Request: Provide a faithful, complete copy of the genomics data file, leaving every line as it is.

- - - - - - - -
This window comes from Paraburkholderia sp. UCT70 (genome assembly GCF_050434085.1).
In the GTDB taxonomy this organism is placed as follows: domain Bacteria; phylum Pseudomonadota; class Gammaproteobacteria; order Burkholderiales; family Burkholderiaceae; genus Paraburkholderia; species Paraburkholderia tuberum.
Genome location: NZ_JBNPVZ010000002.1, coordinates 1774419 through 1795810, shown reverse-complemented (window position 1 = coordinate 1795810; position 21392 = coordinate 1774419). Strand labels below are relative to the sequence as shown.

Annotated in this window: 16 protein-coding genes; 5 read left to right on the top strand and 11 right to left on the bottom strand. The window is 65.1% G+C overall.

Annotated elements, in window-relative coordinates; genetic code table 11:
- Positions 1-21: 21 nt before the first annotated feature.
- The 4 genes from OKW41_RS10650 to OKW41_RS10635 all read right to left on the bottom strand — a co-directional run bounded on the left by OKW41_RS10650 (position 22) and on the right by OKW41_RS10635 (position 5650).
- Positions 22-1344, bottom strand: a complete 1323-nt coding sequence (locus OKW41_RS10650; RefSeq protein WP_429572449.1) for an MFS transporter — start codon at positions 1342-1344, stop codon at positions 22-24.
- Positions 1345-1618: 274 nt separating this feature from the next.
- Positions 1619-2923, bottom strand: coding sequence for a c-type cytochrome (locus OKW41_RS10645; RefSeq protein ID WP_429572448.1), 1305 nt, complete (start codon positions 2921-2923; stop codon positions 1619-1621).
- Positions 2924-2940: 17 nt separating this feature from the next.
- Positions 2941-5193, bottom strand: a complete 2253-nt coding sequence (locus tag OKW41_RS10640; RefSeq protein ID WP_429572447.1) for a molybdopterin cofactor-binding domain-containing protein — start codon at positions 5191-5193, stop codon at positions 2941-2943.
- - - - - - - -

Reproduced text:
This window comes from Paraburkholderia sp. UCT70 (genome assembly GCF_050434085.1).
In the GTDB taxonomy this organism is placed as follows: domain Bacteria; phylum Pseudomonadota; class Gammaproteobacteria; order Burkholderiales; family Burkholderiaceae; genus Paraburkholderia; species Paraburkholderia tuberum.
Genome location: NZ_JBNPVZ010000002.1, coordinates 1774419 through 1795810, shown reverse-complemented (window position 1 = coordinate 1795810; position 21392 = coordinate 1774419). Strand labels below are relative to the sequence as shown.

Annotated in this window: 16 protein-coding genes; 5 read left to right on the top strand and 11 right to left on the bottom strand. The window is 65.1% G+C overall.

Annotated elements, in window-relative coordinates; genetic code table 11:
- Positions 1-21: 21 nt before the first annotated feature.
- The 4 genes from OKW41_RS10650 to OKW41_RS10635 all read right to left on the bottom strand — a co-directional run bounded on the left by OKW41_RS10650 (position 22) and on the right by OKW41_RS10635 (position 5650).
- Positions 22-1344, bottom strand: a complete 1323-nt coding sequence (locus OKW41_RS10650; RefSeq protein WP_429572449.1) for an MFS transporter — start codon at positions 1342-1344, stop codon at positions 22-24.
- Positions 1345-1618: 274 nt separating this feature from the next.
- Positions 1619-2923, bottom strand: coding sequence for a c-type cytochrome (locus OKW41_RS10645; RefSeq protein ID WP_429572448.1), 1305 nt, complete (start codon positions 2921-2923; stop codon positions 1619-1621).
- Positions 2924-2940: 17 nt separating this feature from the next.
- Positions 2941-5193, bottom strand: a complete 2253-nt coding sequence (locus tag OKW41_RS10640; RefSeq protein ID WP_429572447.1) for a molybdopterin cofactor-binding domain-containing protein — start codon at positions 5191-5193, stop codon at positions 2941-2943.